Pressed for Time
June 9 – July 21, 2018
In her most recent body of work artist jasna guy, with the help of entomologist Lincoln Best, explores our relationship with bees, the floral resources that pollinators require, and the complexity of our shared environment.
Guy presents a large-scale installation of black and white photographic images of closely observed native flora printed on paper and dipped in melted beeswax. These photographs, which cover the gallery’s walls from floor to ceiling, along with herbarium samples of local plants, and 200 exquisitely mounted entomological specimens, are products of guy’s intense inquiry and research-based practice. Guy’s work balances traditional museum practices with a moral consideration for native flora and fauna.
PRESSED FOR TIME
In this exhibition of 2-dimensional photographic images, dried herbarium samplings andexquisitely mounted entomological specimens, artist jasna guy and entomologist, Lincoln Best, explore some of the flora and fauna of our province, specifically highlighting the myriad species of native bees that can be found foraging within our local gardens and landscapes. Best’s bees and guy’s images are informed by their shared passion for pollinators and the plants that visit them, showing aspects of our flowers and bees that, perhaps, go unnoticed by casual observation.
In this era of diminishing habitat and media focus on species-at-risk, most of us are familiar with at least one species of bee, the honeybee, but not many people are aware that there are over 20,000 different species of bees on this planet. Over 500 of them call British Columbia home. Best has assembled a sampling, 100 or so of those species here. They are placed within small meadows of dried flowers—a minute sampling of the plants the bees visit for nectar and pollen; plants that offer places to rest and groom, and plants that, in some cases, even offer nest-building resources from their petals or leaves. In the spaces below these plants, some species of ground-nesting bees, often even make their homes.
The title of this exhibition, Pressed for Time, alludes to the relatively short life span of native bees, some of which forage, reproduce and die within a brief six-week period during the summer months. Flowers too, with their diverse and often extremely short bloom periods, race to grow, produce flowers, attract pollinators and set seed before the warm season quickly disappears. It is perhaps easy to say that the summer is abuzz with bees and other insects flitting back and forth, busily searching for the pollen and nectar that both sustains them and provides food for their young, but anyone who has been in a flourishing garden on a warm summer’s day, will attest to this image of idyllic buzz.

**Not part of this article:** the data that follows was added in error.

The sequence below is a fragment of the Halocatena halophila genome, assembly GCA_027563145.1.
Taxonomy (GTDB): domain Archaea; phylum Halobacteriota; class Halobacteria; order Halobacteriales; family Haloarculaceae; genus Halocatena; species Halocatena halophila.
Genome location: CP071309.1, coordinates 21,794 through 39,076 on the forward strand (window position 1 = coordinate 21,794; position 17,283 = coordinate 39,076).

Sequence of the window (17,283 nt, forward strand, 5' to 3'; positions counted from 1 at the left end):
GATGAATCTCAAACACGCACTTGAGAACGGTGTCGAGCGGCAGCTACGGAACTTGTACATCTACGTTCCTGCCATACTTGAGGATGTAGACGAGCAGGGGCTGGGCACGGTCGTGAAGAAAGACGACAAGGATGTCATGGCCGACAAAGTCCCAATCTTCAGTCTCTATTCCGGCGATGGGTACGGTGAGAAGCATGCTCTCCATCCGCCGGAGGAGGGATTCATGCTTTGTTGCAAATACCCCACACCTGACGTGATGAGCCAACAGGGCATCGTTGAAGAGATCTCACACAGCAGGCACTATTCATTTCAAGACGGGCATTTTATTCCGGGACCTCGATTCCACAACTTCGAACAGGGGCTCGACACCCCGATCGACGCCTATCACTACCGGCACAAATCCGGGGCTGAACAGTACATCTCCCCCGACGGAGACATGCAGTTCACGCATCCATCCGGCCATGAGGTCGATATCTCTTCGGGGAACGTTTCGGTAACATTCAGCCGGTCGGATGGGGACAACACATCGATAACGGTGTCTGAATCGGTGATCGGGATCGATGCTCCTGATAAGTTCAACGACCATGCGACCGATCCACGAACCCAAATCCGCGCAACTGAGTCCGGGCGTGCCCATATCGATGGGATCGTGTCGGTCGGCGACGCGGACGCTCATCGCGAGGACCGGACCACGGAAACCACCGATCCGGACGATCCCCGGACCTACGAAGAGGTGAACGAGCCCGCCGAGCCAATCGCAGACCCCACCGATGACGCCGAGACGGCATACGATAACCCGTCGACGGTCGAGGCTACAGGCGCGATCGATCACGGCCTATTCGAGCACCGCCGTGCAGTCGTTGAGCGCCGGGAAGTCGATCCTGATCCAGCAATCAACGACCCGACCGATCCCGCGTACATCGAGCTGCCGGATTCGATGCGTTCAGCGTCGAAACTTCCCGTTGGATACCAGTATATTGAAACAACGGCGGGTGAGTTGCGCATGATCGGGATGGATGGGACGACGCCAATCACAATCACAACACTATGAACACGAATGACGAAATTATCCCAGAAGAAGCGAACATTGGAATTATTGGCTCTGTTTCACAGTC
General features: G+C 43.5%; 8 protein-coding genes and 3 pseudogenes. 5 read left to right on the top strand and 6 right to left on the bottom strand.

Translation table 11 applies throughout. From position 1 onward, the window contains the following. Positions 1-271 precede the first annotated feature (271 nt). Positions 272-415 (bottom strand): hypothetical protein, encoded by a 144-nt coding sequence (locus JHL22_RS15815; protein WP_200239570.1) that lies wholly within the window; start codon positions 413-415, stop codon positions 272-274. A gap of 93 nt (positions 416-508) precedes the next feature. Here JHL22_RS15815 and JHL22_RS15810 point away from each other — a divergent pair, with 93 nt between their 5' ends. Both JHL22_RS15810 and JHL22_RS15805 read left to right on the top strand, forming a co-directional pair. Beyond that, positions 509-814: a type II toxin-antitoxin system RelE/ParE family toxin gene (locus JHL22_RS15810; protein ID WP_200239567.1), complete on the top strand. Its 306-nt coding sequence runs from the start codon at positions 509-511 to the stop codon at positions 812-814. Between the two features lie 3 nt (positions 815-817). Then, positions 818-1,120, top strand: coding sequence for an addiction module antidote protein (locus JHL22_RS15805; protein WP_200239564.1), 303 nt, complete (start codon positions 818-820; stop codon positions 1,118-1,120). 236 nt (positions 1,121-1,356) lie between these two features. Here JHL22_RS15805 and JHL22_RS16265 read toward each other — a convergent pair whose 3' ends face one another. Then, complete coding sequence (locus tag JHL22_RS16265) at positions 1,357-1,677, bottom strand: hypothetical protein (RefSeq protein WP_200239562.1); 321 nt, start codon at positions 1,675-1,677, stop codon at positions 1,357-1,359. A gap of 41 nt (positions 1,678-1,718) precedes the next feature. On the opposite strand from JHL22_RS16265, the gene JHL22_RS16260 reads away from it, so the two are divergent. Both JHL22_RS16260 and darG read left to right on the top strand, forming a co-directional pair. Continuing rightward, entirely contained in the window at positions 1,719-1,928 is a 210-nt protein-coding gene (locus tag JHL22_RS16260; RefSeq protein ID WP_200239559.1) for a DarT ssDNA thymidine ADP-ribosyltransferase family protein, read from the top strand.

Pressed for Time also references the idea of collections as repositories of knowledge, with their contingent understanding of nature as a collectible entity. In the historical, private Cabinets of Curiosities, wealthy collectors amassed multiple and often incompatible objects. These small spaces were considered the containers of the known world. They were domains of privilege, embodying the self-conscious connection between possession, display and power – places of ownership.
With this exhibition, guy and Best walk a delicate balance between the traditional view that nature is a resource to be extracted and removed, and a moral consideration, the desire to foster, enhance and cultivate through engagement with nature and with art. They offer the products of their intense inquiry for us to consider. Be they the botanical dried and pressed plants that generally reside in university herbaria, the entomological, pinned, mounted, insects of museum collections, or the photographic images of closely observed flora, these objects mediate our understanding of nature, both in a positive manner, through a gained awareness of the natural world, but also negatively, by simplifying the complexity that exists in nature; by creating an artificial and subjective perspective, and underscoring ownership of nature over stewardship. Implicit in their intentions however, is the hope that greater knowledge brings with it greater respect and care.
With the full understanding of the limits of such constructed environments, guy and Best ask the viewer to engage with the beauty inherent in nature so collected and imaged, and to wonder at her ingenuity and diversity. They ask us to consider not only our own human space, but the spaces of the legions of other species that share this planet with us, even those so close to home as our backyards.